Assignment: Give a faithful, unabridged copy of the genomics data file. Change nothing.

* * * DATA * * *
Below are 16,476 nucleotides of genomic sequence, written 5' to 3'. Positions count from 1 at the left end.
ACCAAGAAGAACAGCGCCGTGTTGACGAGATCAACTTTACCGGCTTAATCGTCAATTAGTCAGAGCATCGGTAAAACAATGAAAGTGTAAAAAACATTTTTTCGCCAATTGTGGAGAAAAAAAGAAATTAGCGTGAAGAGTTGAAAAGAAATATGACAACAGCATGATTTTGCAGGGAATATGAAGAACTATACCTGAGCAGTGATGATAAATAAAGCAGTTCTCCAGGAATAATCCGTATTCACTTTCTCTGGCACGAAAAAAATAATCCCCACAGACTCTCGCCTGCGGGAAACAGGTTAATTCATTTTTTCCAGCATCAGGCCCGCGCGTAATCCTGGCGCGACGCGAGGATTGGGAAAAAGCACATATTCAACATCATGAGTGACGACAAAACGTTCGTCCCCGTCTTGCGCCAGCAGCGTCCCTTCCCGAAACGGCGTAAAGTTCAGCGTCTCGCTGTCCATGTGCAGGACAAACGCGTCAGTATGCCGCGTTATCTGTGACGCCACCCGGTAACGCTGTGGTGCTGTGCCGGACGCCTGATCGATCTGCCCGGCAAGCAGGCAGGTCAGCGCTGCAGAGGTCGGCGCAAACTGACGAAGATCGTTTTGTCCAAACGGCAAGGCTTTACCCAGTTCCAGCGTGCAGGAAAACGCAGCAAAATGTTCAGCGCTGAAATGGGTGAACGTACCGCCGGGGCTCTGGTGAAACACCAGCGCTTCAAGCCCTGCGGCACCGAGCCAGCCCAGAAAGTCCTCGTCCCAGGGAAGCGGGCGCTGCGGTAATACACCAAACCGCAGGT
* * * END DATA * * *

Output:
Below are 16,476 nucleotides of genomic sequence, written 5' to 3'. Positions count from 1 at the left end.
ACCAAGAAGAACAGCGCCGTGTTGACGAGATCAACTTTACCGGCTTAATCGTCAATTAGTCAGAGCATCGGTAAAACAATGAAAGTGTAAAAAACATTTTTTCGCCAATTGTGGAGAAAAAAAGAAATTAGCGTGAAGAGTTGAAAAGAAATATGACAACAGCATGATTTTGCAGGGAATATGAAGAACTATACCTGAGCAGTGATGATAAATAAAGCAGTTCTCCAGGAATAATCCGTATTCACTTTCTCTGGCACGAAAAAAATAATCCCCACAGACTCTCGCCTGCGGGAAACAGGTTAATTCATTTTTTCCAGCATCAGGCCCGCGCGTAATCCTGGCGCGACGCGAGGATTGGGAAAAAGCACATATTCAACATCATGAGTGACGACAAAACGTTCGTCCCCGTCTTGCGCCAGCAGCGTCCCTTCCCGAAACGGCGTAAAGTTCAGCGTCTCGCTGTCCATGTGCAGGACAAACGCGTCAGTATGCCGCGTTATCTGTGACGCCACCCGGTAACGCTGTGGTGCTGTGCCGGACGCCTGATCGATCTGCCCGGCAAGCAGGCAGGTCAGCGCTGCAGAGGTCGGCGCAAACTGACGAAGATCGTTTTGTCCAAACGGCAAGGCTTTACCCAGTTCCAGCGTGCAGGAAAACGCAGCAAAATGTTCAGCGCTGAAATGGGTGAACGTACCGCCGGGGCTCTGGTGAAACACCAGCGCTTCAAGCCCTGCGGCACCGAGCCAGCCCAGAAAGTCCTCGTCCCAGGGAAGCGGGCGCTGCGGTAATACACCAAACCGCAGGT